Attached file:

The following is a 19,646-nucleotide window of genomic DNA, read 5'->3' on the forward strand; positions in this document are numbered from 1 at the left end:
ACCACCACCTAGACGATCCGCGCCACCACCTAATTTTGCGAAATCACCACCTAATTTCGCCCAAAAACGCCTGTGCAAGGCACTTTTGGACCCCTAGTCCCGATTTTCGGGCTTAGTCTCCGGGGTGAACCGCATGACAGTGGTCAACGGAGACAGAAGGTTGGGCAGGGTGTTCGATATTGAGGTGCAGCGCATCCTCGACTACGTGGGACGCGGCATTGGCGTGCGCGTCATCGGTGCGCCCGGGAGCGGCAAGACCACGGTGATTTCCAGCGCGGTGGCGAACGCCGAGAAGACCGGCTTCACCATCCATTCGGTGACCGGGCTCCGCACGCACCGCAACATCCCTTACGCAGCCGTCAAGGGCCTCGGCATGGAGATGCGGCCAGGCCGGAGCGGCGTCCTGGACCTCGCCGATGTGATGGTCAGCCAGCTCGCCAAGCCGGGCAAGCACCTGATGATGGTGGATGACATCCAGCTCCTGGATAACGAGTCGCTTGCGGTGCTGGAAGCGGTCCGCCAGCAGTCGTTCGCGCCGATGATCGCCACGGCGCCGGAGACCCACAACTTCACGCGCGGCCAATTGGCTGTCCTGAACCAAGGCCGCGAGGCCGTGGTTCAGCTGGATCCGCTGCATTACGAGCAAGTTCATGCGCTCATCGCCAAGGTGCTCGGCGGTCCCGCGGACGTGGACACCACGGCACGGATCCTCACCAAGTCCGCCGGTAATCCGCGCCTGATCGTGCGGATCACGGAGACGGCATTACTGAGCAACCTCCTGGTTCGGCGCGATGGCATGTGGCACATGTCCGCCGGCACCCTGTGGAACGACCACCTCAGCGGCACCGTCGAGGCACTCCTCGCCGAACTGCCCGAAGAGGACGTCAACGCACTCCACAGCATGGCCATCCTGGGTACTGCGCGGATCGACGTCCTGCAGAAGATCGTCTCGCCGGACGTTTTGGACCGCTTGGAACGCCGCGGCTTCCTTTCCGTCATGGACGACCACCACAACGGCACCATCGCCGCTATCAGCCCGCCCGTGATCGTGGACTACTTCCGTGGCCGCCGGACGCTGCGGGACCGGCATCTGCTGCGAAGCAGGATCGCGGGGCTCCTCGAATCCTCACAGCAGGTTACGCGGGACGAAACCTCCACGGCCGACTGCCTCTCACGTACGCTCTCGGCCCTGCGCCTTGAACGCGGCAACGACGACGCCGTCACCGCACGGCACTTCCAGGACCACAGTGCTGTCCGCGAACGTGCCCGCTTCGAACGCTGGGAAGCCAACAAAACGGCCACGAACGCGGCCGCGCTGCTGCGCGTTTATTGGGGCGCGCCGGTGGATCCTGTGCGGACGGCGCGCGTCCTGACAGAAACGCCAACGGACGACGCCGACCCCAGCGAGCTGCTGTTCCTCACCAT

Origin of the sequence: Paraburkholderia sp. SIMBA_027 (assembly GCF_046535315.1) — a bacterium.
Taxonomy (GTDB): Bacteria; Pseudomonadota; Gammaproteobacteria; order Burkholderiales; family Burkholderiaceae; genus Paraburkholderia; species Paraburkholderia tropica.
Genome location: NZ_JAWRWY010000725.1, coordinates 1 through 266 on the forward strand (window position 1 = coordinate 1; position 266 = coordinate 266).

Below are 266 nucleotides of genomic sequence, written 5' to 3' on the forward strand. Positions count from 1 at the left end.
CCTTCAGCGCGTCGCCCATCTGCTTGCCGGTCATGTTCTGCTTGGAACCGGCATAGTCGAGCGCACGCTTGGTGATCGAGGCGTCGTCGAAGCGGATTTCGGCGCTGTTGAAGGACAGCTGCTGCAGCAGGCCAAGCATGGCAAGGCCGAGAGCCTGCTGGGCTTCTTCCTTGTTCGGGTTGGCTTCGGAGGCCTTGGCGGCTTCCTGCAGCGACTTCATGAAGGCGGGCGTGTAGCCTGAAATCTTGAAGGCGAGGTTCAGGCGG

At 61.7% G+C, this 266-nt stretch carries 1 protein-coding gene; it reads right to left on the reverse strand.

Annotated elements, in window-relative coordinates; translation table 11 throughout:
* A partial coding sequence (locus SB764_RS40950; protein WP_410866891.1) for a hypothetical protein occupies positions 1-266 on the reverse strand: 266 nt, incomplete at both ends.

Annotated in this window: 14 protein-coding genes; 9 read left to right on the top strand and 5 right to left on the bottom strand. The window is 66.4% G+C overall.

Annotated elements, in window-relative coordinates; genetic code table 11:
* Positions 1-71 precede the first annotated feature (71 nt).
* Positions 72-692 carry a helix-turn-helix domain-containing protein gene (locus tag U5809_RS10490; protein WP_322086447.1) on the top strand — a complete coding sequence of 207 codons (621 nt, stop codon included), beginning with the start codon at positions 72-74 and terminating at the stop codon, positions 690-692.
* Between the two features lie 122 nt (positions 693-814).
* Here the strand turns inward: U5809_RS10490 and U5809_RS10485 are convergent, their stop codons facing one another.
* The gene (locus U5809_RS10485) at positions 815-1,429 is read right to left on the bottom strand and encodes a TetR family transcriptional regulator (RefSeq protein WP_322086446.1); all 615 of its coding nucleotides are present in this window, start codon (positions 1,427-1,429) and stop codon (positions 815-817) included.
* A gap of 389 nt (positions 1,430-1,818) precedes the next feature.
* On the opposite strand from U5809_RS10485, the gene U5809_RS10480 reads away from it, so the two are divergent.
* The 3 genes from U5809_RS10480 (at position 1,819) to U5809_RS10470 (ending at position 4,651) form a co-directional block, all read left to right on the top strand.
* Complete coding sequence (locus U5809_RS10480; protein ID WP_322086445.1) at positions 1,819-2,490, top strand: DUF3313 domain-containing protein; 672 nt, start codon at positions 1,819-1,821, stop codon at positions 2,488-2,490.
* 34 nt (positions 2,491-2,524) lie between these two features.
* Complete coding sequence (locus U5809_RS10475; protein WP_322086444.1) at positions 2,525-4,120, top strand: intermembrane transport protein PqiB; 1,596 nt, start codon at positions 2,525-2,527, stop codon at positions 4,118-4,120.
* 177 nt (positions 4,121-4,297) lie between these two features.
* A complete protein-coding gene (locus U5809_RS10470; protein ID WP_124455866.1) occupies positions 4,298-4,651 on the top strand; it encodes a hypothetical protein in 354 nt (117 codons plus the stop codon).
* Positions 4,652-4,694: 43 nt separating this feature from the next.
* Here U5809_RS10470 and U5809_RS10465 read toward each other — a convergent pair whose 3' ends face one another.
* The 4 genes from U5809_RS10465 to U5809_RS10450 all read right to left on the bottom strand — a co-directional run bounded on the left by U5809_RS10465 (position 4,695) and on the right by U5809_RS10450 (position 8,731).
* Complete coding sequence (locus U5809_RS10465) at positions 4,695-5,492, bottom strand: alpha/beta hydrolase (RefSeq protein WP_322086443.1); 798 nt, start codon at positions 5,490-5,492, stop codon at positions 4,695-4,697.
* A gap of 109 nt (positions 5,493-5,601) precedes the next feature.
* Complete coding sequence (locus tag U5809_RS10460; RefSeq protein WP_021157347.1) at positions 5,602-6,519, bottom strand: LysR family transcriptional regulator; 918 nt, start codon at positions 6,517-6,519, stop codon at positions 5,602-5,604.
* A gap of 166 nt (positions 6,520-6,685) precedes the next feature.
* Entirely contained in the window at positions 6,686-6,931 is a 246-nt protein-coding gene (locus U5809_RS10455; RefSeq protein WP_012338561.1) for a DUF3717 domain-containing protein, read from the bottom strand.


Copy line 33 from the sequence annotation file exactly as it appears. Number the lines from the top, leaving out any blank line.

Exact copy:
* Entirely contained in the window at positions 6,686-6,931 is a 246-nt protein-coding gene (locus U5809_RS10455; RefSeq protein WP_012338561.1) for a DUF3717 domain-containing protein, read from the bottom strand.